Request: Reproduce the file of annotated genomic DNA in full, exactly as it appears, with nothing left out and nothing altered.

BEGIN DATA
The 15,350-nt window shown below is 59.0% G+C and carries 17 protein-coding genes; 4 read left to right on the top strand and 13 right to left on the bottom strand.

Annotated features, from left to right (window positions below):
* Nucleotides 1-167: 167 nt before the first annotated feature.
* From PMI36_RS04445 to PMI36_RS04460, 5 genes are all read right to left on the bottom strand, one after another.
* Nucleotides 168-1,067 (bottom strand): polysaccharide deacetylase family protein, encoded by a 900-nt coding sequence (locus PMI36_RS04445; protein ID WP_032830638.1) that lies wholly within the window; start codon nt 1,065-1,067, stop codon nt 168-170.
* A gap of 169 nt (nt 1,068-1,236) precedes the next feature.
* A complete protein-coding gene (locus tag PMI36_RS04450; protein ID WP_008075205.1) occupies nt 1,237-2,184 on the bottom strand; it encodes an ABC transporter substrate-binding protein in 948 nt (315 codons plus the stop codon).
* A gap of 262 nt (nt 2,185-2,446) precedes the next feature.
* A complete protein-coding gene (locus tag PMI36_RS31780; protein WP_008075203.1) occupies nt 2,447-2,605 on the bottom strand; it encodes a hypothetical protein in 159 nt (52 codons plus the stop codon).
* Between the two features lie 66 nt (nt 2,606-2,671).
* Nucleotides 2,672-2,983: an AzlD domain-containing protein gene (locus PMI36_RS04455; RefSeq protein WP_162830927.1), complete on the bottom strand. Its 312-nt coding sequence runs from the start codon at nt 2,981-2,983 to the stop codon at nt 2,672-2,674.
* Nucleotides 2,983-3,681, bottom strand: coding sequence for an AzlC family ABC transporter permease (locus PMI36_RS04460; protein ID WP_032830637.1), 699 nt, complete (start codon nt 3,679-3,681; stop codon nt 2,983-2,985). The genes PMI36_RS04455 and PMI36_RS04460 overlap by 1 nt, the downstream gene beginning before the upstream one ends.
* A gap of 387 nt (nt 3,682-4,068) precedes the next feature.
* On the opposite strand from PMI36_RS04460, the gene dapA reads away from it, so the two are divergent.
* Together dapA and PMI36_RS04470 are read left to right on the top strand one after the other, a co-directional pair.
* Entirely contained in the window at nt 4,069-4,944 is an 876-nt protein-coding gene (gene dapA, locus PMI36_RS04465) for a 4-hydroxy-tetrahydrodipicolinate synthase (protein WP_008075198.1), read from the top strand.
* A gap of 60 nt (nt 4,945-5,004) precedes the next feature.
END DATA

The 15,350-nt window shown below is 59.0% G+C and carries 17 protein-coding genes; 4 read left to right on the top strand and 13 right to left on the bottom strand.

Annotated features, from left to right (window positions below):
* Nucleotides 1-167: 167 nt before the first annotated feature.
* From PMI36_RS04445 to PMI36_RS04460, 5 genes are all read right to left on the bottom strand, one after another.
* Nucleotides 168-1,067 (bottom strand): polysaccharide deacetylase family protein, encoded by a 900-nt coding sequence (locus PMI36_RS04445; protein ID WP_032830638.1) that lies wholly within the window; start codon nt 1,065-1,067, stop codon nt 168-170.
* A gap of 169 nt (nt 1,068-1,236) precedes the next feature.
* A complete protein-coding gene (locus tag PMI36_RS04450; protein ID WP_008075205.1) occupies nt 1,237-2,184 on the bottom strand; it encodes an ABC transporter substrate-binding protein in 948 nt (315 codons plus the stop codon).
* A gap of 262 nt (nt 2,185-2,446) precedes the next feature.
* A complete protein-coding gene (locus tag PMI36_RS31780; protein WP_008075203.1) occupies nt 2,447-2,605 on the bottom strand; it encodes a hypothetical protein in 159 nt (52 codons plus the stop codon).
* Between the two features lie 66 nt (nt 2,606-2,671).
* Nucleotides 2,672-2,983: an AzlD domain-containing protein gene (locus PMI36_RS04455; RefSeq protein WP_162830927.1), complete on the bottom strand. Its 312-nt coding sequence runs from the start codon at nt 2,981-2,983 to the stop codon at nt 2,672-2,674.
* Nucleotides 2,983-3,681, bottom strand: coding sequence for an AzlC family ABC transporter permease (locus PMI36_RS04460; protein ID WP_032830637.1), 699 nt, complete (start codon nt 3,679-3,681; stop codon nt 2,983-2,985). The genes PMI36_RS04455 and PMI36_RS04460 overlap by 1 nt, the downstream gene beginning before the upstream one ends.
* A gap of 387 nt (nt 3,682-4,068) precedes the next feature.
* On the opposite strand from PMI36_RS04460, the gene dapA reads away from it, so the two are divergent.
* Together dapA and PMI36_RS04470 are read left to right on the top strand one after the other, a co-directional pair.
* Entirely contained in the window at nt 4,069-4,944 is an 876-nt protein-coding gene (gene dapA, locus PMI36_RS04465) for a 4-hydroxy-tetrahydrodipicolinate synthase (protein WP_008075198.1), read from the top strand.
* A gap of 60 nt (nt 4,945-5,004) precedes the next feature.